Finnish daily: Finland refused to join NATO for fear of having to defend Estonia (8)
Pauli Juhani Kaskeala, a former Chief of Defense of the Finnish Defense Forces, told Finnish newspaper Iltalehti that despite pressure from the United States, Britain and Germany, Finland refused to join NATO in the mid-1990s, because the country would have been forced to take responsibility for defending Estonia in case of a conflict.
Kaskeala, who was the Chief of Defense from 2001 to 2009, said that Finland did not want this kind of responsibility and this was the main reason why the country did not join the North Atlantic Treaty Organization.
Kaskeala confirmed Iltalehti's claim that Ronald Asmus, the US Assistant Secretary of State for European Affairs from 1997-2000 and the man responsible for NATO expansion, had a plan under which NATO would have set up a base in Denmark for the special responsibility to protect the Baltic states. According to the plan, both Finland and Sweden would have taken part and been involved with the base's activities.
“The old members of NATO wanted to ask us [Finland and Sweden] to take responsibility for defending the Baltic states. This expectation had an impact on Finland's decision not to join NATO,” Kaskeala said.
According to Iltalehti, the former British foreign secretary Douglas Hurd asked Finland and Sweden directly to become the guardians of Estonia's independence. But Martti Ahtisaari, Finnish President at the time, told the former US Secretary of State Warren Christopher that it would be unrealistic.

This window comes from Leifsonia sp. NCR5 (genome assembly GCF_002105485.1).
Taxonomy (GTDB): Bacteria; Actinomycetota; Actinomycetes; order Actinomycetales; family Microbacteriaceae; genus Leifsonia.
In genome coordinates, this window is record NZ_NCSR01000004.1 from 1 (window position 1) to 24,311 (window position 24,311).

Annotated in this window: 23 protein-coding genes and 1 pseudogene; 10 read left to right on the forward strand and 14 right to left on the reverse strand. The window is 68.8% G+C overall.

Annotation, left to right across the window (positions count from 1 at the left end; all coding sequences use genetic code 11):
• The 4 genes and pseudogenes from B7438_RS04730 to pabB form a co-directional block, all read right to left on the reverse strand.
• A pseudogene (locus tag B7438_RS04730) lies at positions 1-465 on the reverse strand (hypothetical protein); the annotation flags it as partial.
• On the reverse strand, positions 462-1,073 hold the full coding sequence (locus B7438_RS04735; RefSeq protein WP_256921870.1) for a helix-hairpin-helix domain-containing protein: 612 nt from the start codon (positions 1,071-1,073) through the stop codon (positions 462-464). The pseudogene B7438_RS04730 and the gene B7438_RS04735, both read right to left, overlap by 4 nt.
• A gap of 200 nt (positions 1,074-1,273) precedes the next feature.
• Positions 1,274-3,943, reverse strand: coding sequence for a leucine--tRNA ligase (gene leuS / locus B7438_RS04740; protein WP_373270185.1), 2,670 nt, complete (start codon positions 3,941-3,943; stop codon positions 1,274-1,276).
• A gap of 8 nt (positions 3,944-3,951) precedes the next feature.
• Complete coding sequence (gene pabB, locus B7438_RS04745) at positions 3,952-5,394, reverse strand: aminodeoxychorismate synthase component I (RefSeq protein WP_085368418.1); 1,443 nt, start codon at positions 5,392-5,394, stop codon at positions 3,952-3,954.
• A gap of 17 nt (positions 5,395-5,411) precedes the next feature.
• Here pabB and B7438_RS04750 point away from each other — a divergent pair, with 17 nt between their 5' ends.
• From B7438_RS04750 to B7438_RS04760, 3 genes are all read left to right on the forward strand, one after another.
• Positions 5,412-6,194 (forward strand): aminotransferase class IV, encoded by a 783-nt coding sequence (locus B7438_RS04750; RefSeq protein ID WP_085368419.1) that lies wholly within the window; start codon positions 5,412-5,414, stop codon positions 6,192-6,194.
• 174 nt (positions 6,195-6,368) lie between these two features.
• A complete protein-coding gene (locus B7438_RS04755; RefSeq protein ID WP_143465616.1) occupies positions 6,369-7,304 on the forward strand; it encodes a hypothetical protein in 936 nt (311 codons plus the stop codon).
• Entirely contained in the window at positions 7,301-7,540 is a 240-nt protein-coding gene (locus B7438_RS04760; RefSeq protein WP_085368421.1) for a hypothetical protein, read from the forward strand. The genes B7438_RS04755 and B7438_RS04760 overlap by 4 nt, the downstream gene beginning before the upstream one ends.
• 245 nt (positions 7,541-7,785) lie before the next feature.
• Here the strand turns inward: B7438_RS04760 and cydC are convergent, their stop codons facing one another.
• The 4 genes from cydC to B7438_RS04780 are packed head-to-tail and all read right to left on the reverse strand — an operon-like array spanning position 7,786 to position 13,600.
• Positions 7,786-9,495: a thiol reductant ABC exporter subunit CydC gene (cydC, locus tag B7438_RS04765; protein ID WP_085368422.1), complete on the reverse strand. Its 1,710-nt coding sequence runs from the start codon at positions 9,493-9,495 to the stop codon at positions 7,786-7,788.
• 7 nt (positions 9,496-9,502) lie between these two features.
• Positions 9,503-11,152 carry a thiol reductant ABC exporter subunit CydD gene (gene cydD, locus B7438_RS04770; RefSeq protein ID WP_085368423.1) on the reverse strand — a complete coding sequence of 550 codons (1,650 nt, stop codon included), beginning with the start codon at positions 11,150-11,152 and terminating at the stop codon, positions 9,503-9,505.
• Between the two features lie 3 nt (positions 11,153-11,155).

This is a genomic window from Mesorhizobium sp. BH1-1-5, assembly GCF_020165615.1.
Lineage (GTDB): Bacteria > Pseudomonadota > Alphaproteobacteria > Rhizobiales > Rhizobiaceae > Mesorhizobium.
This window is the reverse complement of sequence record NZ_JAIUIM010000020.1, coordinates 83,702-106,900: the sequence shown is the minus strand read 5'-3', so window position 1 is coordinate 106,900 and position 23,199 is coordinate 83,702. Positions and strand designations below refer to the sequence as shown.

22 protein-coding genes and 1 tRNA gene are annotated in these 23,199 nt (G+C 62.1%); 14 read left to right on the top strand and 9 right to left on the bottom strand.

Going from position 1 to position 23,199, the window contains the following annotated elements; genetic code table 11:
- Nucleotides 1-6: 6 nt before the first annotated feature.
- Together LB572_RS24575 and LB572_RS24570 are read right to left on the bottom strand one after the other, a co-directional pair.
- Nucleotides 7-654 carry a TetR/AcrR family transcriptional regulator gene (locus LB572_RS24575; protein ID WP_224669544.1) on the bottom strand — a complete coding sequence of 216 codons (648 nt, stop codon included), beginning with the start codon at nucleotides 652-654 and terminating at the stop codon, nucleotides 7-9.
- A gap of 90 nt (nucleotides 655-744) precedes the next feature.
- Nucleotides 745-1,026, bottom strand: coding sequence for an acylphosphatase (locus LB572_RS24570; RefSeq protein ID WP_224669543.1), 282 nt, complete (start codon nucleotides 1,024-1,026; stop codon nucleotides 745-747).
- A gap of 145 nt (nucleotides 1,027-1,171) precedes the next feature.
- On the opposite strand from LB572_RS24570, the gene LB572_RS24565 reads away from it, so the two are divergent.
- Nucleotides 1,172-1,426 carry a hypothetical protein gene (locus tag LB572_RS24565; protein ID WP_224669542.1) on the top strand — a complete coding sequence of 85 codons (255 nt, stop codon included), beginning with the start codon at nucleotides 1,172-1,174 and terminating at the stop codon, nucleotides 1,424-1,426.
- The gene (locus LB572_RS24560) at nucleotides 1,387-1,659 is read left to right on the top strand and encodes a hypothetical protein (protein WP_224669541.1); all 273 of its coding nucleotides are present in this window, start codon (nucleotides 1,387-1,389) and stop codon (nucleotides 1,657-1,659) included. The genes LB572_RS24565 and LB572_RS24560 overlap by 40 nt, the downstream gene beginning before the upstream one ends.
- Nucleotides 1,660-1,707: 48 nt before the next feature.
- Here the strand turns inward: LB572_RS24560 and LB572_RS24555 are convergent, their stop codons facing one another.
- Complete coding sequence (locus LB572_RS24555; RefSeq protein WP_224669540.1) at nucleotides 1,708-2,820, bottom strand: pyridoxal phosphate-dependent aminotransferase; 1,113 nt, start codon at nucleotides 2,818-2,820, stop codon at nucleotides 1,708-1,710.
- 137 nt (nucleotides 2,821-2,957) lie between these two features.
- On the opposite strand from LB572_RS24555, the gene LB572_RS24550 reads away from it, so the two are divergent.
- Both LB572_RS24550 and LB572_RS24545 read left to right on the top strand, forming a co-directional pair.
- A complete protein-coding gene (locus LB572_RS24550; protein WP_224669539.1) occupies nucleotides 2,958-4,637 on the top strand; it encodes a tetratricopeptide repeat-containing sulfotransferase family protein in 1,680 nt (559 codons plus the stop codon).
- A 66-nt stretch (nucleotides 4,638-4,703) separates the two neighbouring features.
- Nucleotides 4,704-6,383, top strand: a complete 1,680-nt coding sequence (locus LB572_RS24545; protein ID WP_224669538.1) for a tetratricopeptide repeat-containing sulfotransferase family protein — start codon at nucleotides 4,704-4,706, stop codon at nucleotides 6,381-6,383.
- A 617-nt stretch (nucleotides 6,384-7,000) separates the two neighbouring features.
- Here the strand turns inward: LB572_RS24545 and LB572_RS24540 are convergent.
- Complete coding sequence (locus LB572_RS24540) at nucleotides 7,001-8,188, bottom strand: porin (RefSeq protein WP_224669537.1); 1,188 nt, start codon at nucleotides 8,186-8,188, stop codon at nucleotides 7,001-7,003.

“The Nordic countries cannot guarantee the security of the Baltic states – only the US military deterrence is able to do it,” Ahtisaari said to Christopher, according to Iltalehti.
The decision to include the Baltic states in NATO's expansion were made in 1997, after President Bill Clinton managed to persuade Russian President Boris Yeltsin to accept the fact that NATO's enlargement would include the countries that share borders with Russia.
Iltalehti said that Yeltsin had tried to sign a secret clause with the US that NATO's enlargement would not include the Baltic states, but Clinton refused. “We cannot just go to men's toilet and make a secret deal, everything will ultimately be disclosed,” Clinton reportedly told Yeltsin.